Tribal News

The Wind River Indian Reservation is as beautiful as its melodic name! It's one of the largest Reservations in the United States, spanning over 2.2 million acres and contained within the boundaries of the state. Its scenery ranges from high grassland to some of the most majestic and least populated mountain ranges.

Wyoming Public Media serves the Wind River Reservation through Lander (KUWR 91.9, Riverton (KUWT 91.3) and Dubois (KUWR 91.3) locations. Our reporters tell the stories of the Reservation, focusing on issues that affect the Eastern Shoshone and Northern Arapaho Tribes. You can hear these stories on this page. They reflect the lives of people on the Reservation, their history, hopes, and ambitions. 

A federal court decision is expected next week that could decide how the federal Bureau of Indian Affairs can and can’t manage the affairs of the Northern Arapaho, now that the tribe has dissolved their Joint Business Council with the Eastern Shoshone.

Two years ago, the Northern Arapaho walked away from a Joint Business Council with the Eastern Shoshone, saying the Northern Arapaho tribe was growing faster and needed more independence. Both the Eastern Shoshone and the Bureau of Indian Affairs claimed the Northern Arapaho had no right to do that.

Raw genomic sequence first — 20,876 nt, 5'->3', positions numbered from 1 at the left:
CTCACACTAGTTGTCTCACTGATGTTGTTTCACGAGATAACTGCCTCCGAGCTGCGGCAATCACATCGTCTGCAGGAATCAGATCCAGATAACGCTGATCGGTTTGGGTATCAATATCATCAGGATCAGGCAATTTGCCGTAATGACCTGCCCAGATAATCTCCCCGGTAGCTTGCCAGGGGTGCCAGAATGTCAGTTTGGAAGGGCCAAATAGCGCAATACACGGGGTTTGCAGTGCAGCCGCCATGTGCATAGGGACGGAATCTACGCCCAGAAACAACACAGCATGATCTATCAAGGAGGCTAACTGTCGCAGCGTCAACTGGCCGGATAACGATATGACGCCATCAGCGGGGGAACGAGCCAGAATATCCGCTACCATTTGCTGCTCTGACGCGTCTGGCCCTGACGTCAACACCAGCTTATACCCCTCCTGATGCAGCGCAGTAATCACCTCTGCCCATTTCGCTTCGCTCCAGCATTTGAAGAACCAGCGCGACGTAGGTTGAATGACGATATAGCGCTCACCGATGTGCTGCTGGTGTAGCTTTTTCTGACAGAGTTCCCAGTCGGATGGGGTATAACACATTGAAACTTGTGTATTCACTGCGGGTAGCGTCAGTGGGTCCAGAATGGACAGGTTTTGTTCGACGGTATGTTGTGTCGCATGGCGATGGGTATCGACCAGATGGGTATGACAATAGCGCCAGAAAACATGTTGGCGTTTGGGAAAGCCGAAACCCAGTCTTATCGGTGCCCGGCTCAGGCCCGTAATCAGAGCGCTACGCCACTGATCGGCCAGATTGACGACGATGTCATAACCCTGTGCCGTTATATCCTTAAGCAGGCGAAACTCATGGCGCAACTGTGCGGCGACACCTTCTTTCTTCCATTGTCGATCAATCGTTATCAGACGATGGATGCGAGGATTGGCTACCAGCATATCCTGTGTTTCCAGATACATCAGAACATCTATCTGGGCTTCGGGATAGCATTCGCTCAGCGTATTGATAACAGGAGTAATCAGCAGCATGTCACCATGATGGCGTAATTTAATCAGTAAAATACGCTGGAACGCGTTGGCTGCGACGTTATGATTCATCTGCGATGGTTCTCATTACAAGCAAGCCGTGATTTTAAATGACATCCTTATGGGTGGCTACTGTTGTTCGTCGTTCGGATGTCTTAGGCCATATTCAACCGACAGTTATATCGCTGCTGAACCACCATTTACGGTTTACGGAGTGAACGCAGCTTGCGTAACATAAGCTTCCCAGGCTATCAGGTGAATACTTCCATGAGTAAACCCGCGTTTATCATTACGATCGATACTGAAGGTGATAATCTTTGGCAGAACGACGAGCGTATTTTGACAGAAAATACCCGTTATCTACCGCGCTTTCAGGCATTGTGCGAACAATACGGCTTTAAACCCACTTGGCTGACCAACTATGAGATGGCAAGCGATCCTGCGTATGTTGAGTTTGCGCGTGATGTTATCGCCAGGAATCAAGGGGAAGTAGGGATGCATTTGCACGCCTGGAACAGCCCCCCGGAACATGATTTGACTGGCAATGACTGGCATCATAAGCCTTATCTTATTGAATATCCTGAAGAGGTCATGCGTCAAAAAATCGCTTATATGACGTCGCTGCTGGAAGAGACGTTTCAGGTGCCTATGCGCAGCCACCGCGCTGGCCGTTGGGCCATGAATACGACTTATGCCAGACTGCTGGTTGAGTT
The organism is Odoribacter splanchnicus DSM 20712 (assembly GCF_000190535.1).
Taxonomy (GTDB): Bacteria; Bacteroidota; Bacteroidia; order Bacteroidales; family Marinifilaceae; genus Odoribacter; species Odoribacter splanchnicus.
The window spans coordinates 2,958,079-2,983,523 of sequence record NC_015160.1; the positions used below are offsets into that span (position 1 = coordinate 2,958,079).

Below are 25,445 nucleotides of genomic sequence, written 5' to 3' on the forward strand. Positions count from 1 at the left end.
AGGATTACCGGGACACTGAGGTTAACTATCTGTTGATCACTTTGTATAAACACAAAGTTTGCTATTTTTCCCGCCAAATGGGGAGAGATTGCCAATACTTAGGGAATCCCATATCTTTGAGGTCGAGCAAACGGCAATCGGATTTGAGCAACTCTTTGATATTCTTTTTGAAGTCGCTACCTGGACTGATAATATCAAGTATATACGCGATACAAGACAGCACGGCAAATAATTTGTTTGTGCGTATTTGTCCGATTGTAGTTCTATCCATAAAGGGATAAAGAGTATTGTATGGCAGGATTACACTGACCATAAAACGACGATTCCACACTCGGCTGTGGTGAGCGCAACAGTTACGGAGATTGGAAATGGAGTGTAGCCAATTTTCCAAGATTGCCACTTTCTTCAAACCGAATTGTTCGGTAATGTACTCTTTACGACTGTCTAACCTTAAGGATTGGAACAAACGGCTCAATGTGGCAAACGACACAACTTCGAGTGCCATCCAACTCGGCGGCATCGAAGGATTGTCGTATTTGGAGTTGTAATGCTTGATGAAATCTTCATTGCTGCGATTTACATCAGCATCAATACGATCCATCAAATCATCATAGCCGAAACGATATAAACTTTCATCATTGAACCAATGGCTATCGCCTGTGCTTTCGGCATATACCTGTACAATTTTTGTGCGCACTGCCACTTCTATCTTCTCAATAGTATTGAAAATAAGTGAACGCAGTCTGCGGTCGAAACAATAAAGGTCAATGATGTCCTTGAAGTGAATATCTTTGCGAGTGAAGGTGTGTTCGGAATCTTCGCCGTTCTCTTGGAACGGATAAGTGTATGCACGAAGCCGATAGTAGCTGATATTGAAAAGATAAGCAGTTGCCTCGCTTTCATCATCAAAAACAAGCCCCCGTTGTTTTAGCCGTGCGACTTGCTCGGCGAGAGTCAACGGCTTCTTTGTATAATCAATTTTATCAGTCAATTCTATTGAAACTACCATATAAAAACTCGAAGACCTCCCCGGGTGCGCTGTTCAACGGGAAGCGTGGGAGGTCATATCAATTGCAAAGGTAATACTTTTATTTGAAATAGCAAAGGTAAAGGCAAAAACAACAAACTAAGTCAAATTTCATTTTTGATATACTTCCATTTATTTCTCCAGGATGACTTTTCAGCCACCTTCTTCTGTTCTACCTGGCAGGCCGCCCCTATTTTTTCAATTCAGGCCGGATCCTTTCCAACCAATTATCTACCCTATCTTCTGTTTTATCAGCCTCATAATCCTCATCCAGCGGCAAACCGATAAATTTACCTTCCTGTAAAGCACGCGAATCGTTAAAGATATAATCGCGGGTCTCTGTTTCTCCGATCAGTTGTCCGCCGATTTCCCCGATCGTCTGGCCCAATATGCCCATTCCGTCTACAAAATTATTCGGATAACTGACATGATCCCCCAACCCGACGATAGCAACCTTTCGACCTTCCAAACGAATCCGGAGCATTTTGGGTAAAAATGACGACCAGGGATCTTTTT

Jordan Vandjelovic, Rocky Mountain Tribal Epidemiology Center

Health officials from the Eastern Shoshone and Northern Arapaho tribes have a new tool to help them improve the health of residents on the Wind River Reservation. Several health advocates recently attended a training to learn how to use software from the Centers for Disease Control and Prevention to better collect information about health care on the reservation.

Amy Sisk

Opposition to the Dakota Access pipeline continues to grow beyond its North Dakota roots, with solidarity protests Tuesday in dozens of cities across the country and the world.

A new documentary that premiered in Wyoming on September 9 and 10, tells the stories of three Native Americans from the Wind River Indian Reservation and their quest to find and reclaim tribal artifacts locked away in museums and other storage facilities.